Amy (2015)

Amy

Watching Asif Kapadia’s Amy is like witnessing a trainwreck from inside the locomotive. As Kapadia displayed in the remarkable Senna, archival footage is a powerful tool in the right hands. Here, Kapadia has seemingly unlimited access to footage of Amy Winehouse, gathered from homemade videos, TV show broadcasts, interviews, even paparazzi recordings. He uses this footage, both private and public, to chronicle Amy’s precipitous rise and fall. If the life and death of Amy Winehouse is little more than a tabloid footnote in your memory, Amy will correct that shallow reading, reframing her short life as one of artistic worth and personal tragedy.

Amy starts in the late 1990s when Amy Winehouse is just a 14-year-old British girl with a talented voice. Soon enough she lands a record contract and a small following of fans who appreciate her smoky jazz singer voice. Her debut album, Frank, is a hit in 2003 and draws even more attention to her unique brand of jazz pop. By this point, Amy’s predilection for substance abuse and bulimia has only reinforced itself. The pressures are mounting and her psyche starts to show wear and tear. When her 2006 album Back to Black drops and she becomes a massive superstar, winning the Grammy for Record of the Year, Amy’s doom is already spelled out. In retrospect, we should have expected her meteoric rise and premature death. However, its inevitability doesn’t stop it from being emotionally devastating.

Kapadia is affectionate towards Amy—she’s no more than a fun-loving girl with some problems when the film starts. But he doesn’t sugarcoat his depiction of her many flaws or her psychological inability to deal with the outcomes of her artistic success. We see Amy share tender moments with her friends in her London flat or explore her music in the studio or in a small pub before she was famous. But we also see her hiding from paparazzi, showing up black-out-drunk on stage in Serbia, or gleefully posing for her husband while snorting crack cocaine and looking like a 45-year-old junkie. Amy argues that Winehouse was a great artist—a young woman with a voice far more mature than her years—but that her death was also an avoidable outcome of bad choices. Many of the choices were her own. However, many were not choices at all but instead the inevitable outcomes of psychological predispositions, absentee parenting, manipulative personal relationships, and terrible romantic choices.

In some ways, this documentary works as a horror film, showing the rapid disintegration of a human being under extreme pressure—from fans, producers, her record company, her promoter, paparazzi, her criminal husband, her friends, her family, and the many demons that haunted her in her youth and only grew stronger the older and more famous she got. In other ways, Amy plays as convincing biographical criticism, exploring the personal aspects of her lyrics, linking her music and her life by cutting from footage of a formative personal experience to a performance of her singing about the experience. Kapadia never goes so far as to argue that Amy’s artistry was the result of her tortured personal life—that she would have never been a good artist if she weren’t so self-destructive—but he also makes it clear that music was a way for her to exorcise her demons.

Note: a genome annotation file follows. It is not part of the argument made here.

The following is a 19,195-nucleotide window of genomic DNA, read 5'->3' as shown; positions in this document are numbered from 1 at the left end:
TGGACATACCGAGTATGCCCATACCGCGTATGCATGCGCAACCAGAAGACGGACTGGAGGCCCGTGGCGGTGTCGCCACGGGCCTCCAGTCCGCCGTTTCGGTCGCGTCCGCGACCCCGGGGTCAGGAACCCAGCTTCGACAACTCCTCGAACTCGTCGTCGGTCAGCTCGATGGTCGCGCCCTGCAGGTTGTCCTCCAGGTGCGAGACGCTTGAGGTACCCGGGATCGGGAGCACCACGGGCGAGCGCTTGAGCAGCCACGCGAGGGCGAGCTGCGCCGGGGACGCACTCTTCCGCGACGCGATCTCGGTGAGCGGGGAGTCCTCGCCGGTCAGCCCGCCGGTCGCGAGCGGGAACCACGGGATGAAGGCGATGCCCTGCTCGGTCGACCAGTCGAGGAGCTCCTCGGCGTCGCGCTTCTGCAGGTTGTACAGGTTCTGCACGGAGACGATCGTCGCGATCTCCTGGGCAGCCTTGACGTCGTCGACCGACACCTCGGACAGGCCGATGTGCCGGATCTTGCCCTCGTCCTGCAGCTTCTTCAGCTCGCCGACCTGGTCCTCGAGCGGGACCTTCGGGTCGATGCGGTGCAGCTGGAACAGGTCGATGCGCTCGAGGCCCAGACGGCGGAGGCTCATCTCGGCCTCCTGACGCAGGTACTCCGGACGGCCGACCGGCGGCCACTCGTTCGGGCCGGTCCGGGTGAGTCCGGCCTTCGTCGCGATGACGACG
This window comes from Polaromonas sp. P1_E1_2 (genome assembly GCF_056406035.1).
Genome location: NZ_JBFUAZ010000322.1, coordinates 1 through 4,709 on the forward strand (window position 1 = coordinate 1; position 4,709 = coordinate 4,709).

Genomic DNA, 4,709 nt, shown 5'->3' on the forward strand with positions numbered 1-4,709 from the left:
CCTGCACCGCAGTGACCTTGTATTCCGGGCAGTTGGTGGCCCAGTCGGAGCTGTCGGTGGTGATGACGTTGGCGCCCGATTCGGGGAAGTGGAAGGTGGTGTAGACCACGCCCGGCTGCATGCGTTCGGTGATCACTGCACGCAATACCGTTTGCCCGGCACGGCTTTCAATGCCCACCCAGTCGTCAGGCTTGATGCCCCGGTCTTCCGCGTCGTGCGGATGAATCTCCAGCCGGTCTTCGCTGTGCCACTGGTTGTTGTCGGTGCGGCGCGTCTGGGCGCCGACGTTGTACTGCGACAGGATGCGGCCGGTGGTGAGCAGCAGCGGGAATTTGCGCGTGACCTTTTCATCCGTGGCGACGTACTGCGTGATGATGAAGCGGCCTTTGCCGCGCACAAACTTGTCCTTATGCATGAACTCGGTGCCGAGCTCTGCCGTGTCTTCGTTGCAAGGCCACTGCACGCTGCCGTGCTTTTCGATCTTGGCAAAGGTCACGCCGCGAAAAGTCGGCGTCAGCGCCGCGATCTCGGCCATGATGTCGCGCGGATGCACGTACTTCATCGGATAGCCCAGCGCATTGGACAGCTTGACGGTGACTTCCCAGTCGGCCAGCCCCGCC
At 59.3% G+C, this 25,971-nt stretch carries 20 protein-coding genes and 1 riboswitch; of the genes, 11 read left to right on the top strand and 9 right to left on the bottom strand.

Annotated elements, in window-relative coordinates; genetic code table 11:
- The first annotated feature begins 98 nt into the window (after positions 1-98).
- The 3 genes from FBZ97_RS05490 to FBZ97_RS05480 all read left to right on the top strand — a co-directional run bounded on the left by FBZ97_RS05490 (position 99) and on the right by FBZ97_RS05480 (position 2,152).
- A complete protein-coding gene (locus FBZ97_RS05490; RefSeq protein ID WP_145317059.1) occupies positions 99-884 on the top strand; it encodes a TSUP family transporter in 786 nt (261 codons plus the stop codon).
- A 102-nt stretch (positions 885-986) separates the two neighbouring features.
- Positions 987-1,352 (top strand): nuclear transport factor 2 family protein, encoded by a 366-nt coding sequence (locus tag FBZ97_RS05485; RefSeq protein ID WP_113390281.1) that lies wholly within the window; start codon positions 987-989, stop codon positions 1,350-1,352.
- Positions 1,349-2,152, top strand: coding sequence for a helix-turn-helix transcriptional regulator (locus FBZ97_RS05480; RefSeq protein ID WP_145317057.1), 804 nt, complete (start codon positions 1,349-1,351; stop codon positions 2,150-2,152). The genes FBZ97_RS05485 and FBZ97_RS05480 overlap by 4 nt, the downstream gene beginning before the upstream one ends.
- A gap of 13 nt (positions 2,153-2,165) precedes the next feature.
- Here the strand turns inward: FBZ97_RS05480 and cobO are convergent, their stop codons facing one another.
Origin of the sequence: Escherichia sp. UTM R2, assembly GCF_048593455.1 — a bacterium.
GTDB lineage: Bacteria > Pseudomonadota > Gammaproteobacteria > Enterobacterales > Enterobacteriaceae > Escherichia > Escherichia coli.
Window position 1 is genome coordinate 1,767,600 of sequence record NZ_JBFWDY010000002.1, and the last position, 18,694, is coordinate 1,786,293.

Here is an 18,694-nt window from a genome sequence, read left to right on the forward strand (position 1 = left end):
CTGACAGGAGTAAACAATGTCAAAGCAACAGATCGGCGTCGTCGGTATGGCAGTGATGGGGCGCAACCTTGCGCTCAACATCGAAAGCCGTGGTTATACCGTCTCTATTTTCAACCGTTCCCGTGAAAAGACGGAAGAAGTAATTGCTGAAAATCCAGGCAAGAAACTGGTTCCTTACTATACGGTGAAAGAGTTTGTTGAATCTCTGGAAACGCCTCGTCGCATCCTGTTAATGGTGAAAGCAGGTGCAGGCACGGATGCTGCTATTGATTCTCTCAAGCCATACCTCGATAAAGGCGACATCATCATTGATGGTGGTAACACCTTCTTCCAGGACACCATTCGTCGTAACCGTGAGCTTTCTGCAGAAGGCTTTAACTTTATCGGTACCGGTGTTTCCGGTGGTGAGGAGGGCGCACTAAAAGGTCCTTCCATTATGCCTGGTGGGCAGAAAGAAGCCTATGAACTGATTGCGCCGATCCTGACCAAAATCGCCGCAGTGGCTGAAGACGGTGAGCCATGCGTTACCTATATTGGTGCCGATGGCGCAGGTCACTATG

The manner in which Kapadia depicts Amy’s decline also matters greatly to the film’s effectiveness. By using only archival footage and restricting interviews to voiceover, Kapadia allows us to witness Amy’s downfall in real time with few authorial intrusions. As well, the dazzlingly personal nature of the footage he’s allowed access to heightens the film’s intimacy and makes Amy into something richer than a mere behind-the-music special.

There’s something suitably tragic about the artist best known for singing about not going to rehab dying from the toll substance abuse took on her body. The public glorified her emotional nakedness and then mocked her when she couldn’t keep that emotional turmoil in check. By showcasing Amy Winehouse’s personal and professional life in such intimate detail, Asif Kapadia’s Amy rescues Winehouse from the realm of legendary tragedy and returns her to real life dimensions. It strips back the layers of celebrity artifice and lets us see the tortured individual behind the music. The film proves a reminder that behind every seemingly-simple case of celebrity breakdown and self-destruction is a human being losing a rigged battle with life.

8 out of 10

Amy (2015, UK)

Directed by Asif Kapadia.

About Aren

Aren likes big movies and he likes small movies. He'll sing the praises of the latest Hollywood sci-fi epic while simultaneously lambasting people for not getting into Hong Kong cinema. He detests egotism in film and film criticism, but is a sucker for earnest spectacle. While he tends to skew more modern in his viewing choices, he thinks film looks best in black and white, especially when directed by Akira Kurosawa. His favourite genres are science fiction and animation, but he'll watch anything so long as it's interesting. He's a prairie boy, born and raised. When he's not writing about movies, he's making them. You can watch his 2013 sci-fi short QUANTOM here: http://vimeo.com/66512643. His email is arenbergstrom@gmail.com. His favourite movies are 2001: A SPACE ODYSSEY (1968), BEN-HUR (1959), BLUE VELVET (1986), THE LORD OF THE RINGS: THE FELLOWSHIP OF THE RING (2001), MINORITY REPORT (2002), PSYCHO (1960), RAIDERS OF THE LOST ARK (1981), SEVEN SAMURAI (1954), SPIRITED AWAY (2001), and STAR WARS: EPISODE VI - RETURN OF THE JEDI (1983). His favourite directors are Hayao Miyazaki, Akira Kurosawa, Steven Spielberg, George Lucas, Martin Scorsese, David Lynch, James Cameron, David Cronenberg, Krzysztof Kieslowski, Terrence Malick, Christopher Nolan, David Fincher, and Johnnie To.